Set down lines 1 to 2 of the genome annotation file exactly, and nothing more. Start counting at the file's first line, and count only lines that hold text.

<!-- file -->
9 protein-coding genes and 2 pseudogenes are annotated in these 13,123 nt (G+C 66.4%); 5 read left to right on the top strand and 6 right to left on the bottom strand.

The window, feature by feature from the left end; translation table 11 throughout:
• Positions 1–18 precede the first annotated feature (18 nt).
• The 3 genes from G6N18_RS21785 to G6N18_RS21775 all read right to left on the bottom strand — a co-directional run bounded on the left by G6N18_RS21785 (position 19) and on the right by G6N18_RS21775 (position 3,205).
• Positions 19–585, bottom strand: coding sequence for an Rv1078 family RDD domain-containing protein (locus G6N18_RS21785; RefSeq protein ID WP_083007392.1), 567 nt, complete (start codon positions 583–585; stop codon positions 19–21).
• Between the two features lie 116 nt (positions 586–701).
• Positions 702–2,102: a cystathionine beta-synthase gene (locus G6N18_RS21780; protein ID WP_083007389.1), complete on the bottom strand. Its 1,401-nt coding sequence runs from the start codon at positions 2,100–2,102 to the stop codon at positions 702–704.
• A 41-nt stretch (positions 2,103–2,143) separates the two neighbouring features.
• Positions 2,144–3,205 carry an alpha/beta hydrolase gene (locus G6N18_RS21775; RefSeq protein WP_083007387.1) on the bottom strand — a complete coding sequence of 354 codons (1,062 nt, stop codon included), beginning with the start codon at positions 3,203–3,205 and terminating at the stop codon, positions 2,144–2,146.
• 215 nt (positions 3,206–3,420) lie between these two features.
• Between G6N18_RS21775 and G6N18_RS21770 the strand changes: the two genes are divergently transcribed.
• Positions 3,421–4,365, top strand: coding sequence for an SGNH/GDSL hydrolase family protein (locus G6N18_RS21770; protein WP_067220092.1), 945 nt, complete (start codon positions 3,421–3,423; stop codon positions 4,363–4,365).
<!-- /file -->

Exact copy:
9 protein-coding genes and 2 pseudogenes are annotated in these 13,123 nt (G+C 66.4%); 5 read left to right on the top strand and 6 right to left on the bottom strand.

The window, feature by feature from the left end; translation table 11 throughout: